Don’t even get me started on what passengers think about codesharing. I could begin by interviewing the retired kindergarten teacher living on a fixed income who missed her flight to Poland. But most of my interview with Mom would be unprintable.

“Honestly,” says Chris Backe, a fellow writer from Asheville, N.C. “I’m just confused about the whole thing.”

Other travelers have shared their tales of missed connections, lost luggage, dashed expectations and outright frustration. How, they ask, can an airline claim to operate a flight it has nothing to do with? And what’s in it for us?

Maybe it’s time for another look at airline codesharing. Congress will pass another Federal Aviation Reauthorization bill soon, and what better time than now to review these alliances, then end them once and for all?

Should the airline codesharing be eliminated?

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Is my flight a codeshare?

• It’s the route. Although a codeshare flight can happen almost anywhere, it’s most prevalent on short commuter flights (the turboprop is a tipoff) and long overseas routes where it makes more sense for two or more airlines to cooperate. The DOT publishes a list of airlines it’s approved for codesharing on its site at transportation.gov.

• Read the fine print. Airlines are required to disclose their codeshare status prominently (look for “operated by” under the flight). But sometimes, things get lost in translation between the airline and a travel agency. The DOT has a rap sheet of agencies that failed to disclose codeshare agreements, so check with the airline to make sure you’re on the airline you think you are.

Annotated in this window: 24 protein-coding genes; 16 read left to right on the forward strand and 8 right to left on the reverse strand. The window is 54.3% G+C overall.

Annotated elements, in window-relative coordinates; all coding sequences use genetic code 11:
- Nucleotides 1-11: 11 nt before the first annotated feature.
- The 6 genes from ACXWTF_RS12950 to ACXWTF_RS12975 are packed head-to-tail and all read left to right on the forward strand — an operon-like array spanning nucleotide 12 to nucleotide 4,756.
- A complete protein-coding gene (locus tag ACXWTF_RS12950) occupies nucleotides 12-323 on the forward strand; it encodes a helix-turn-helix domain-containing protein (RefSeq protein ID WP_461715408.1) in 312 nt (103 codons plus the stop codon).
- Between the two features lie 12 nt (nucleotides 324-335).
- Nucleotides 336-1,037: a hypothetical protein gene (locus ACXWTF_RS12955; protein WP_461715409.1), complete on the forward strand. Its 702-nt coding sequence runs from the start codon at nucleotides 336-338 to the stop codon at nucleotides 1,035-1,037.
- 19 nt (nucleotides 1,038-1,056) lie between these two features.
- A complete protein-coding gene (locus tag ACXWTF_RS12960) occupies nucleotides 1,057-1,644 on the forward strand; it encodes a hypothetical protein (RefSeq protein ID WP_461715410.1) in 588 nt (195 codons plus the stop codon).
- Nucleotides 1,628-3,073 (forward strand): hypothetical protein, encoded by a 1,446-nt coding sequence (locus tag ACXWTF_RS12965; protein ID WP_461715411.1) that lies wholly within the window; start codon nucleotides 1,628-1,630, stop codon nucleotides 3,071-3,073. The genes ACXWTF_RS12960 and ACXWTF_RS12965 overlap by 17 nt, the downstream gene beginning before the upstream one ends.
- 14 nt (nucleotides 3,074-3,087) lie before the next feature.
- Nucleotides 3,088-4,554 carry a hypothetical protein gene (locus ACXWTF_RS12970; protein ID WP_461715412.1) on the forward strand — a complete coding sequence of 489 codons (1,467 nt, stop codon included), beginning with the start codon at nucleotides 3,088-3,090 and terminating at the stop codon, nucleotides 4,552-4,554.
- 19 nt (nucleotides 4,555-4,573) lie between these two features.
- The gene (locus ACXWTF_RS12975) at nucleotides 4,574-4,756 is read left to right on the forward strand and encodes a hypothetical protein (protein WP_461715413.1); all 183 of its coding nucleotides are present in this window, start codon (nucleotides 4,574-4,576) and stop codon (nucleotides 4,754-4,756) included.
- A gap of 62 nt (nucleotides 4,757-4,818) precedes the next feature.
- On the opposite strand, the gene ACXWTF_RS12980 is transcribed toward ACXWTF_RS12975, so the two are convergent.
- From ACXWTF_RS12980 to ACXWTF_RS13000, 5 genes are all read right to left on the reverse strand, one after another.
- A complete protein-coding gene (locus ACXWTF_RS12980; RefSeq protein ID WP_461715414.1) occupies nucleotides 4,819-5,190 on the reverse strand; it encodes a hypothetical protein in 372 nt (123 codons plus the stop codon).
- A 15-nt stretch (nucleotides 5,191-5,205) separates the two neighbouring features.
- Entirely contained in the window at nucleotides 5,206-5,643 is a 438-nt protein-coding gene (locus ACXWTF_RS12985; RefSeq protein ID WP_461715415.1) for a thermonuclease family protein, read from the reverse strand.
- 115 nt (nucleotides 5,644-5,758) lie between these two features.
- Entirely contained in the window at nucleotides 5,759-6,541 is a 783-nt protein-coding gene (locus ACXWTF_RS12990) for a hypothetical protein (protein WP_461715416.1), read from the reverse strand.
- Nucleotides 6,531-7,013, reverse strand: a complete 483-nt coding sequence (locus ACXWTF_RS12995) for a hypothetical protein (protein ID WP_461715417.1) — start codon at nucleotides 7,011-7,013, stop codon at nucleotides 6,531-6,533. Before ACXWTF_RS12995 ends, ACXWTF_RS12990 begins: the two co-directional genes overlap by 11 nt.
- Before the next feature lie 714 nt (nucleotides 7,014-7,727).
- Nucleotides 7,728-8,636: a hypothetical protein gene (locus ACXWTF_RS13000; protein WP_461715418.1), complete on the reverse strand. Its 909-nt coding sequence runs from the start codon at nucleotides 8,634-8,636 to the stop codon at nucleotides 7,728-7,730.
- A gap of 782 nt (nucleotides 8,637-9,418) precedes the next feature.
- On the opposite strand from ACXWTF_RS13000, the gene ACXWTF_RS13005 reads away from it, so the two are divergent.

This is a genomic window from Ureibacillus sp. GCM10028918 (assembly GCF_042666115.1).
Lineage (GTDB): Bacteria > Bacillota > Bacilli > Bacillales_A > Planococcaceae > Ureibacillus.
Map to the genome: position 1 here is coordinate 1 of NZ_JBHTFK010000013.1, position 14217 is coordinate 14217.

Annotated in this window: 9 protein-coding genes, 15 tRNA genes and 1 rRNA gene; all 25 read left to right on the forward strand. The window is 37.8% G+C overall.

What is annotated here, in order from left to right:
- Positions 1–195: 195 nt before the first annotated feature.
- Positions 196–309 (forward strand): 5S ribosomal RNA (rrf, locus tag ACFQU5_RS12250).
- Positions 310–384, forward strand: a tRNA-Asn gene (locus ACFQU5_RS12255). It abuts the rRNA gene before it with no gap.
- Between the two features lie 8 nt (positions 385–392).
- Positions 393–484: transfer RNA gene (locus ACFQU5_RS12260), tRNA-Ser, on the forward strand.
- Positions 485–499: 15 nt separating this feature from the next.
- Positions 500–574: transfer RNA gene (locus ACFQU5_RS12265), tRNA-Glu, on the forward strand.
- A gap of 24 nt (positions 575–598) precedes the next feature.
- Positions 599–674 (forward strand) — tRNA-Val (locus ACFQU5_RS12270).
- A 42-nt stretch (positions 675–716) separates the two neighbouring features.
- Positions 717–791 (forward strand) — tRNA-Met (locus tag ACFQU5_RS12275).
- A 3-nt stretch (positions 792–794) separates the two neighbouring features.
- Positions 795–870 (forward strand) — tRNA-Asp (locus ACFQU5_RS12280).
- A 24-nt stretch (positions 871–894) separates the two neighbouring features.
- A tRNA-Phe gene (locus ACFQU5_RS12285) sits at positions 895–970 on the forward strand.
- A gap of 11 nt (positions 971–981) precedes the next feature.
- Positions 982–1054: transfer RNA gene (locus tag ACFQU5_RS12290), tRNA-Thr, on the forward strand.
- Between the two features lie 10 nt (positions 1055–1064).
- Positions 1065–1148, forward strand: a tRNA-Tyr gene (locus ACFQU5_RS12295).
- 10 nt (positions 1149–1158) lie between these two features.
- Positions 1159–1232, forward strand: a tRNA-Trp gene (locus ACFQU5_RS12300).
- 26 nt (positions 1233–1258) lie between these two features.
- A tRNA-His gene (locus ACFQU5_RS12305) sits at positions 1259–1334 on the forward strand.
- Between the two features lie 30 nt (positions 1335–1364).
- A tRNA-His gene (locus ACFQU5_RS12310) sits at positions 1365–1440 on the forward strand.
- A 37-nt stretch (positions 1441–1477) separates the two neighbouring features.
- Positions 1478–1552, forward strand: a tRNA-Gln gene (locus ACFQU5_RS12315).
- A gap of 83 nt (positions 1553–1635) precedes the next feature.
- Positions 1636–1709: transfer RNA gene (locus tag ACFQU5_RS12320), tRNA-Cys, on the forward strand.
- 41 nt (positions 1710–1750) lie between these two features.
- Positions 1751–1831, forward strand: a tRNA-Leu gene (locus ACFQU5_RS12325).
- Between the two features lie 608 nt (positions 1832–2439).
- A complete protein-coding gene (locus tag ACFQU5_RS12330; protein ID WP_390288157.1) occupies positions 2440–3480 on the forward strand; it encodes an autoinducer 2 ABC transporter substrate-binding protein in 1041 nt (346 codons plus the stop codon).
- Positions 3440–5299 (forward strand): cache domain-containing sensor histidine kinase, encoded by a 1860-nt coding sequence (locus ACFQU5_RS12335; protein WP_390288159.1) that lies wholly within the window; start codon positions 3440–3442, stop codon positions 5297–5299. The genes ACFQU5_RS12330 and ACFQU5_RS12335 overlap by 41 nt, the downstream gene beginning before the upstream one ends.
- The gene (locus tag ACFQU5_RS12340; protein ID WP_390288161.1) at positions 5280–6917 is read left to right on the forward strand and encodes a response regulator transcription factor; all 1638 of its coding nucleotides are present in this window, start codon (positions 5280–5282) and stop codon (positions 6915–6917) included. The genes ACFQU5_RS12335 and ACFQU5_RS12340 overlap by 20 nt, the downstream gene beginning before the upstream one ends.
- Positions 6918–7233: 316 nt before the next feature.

• Watch for the codesharing weasel words. Certain words should trigger your codesharing alarm. When an airline or agency starts saying “alliance” and “partner,” chances are they’re about to offload you to a different airline. That may be a good thing — most fliers would choose Singapore Airlines over its U.S. equivalent — and sometimes not.

78 thoughts on “Why airline codesharing must die

  1. Yes! Issues like this will let us know whether the new administration and Congress are actually as populist as their mandate.

          1. If you win the electoral college you don’t have to care how hard naysayers say it is, put them in GITMO for a few weeks until their attitude changes.

          2. I wasn’t joking this is Trump, this is the guy who thinks it’s okay to man handle woman. It’s not supposed to be funny, it’s supposed to be effective. You know how many late night talk show hosts have been trash talking him the last year.

            Seriously, what’s the use of having political power if you can’t use it to make your political opponents suffer? There is a LONG and effective historical trend of torturing your enemies in human history, both past and present. Look at Putin and Russia, you have a political opponent, call the FSB, poof, no more problem. You know how many Russians speak out against Putin publicly? Neither do I, there aren’t any.

            It won’t be much longer before Hilary is labeled a terrorist or traitor and then she vanishes too some black ops extradition site for “enhanced interrogation”, because as the big man himself says “they deserve it anyway”.

  2. I am torn. For I do understand that some people get confused because they do not see the “operated by xxx” on their ticket. But if you propose to eliminate code-sharing, there has to be something to replace it…

    Odds are your US based carrier is not going to fly to Warsaw. Or maybe there will be one or two flights per week. So you will now need to use a TA (or OTA) to book your reservation. One airline to get from PHX to say NYC and then another from NYC to Warsaw. There is still a chance for error with that type of itinerary. How many cases have been reported on this site where an OTA screwed up a reservation with multiple airlines or the person booked this trip as two different itineraries and a delay in the first caused the second to be canceled?

    Or your US based airline is no longer flying to the small cities anymore. Those are done by regional partners. And that is all because of costs as well. These cities no longer support the larger planes and require the smaller regional jets. something the big boys cannot fly because of union contracts and other considerations.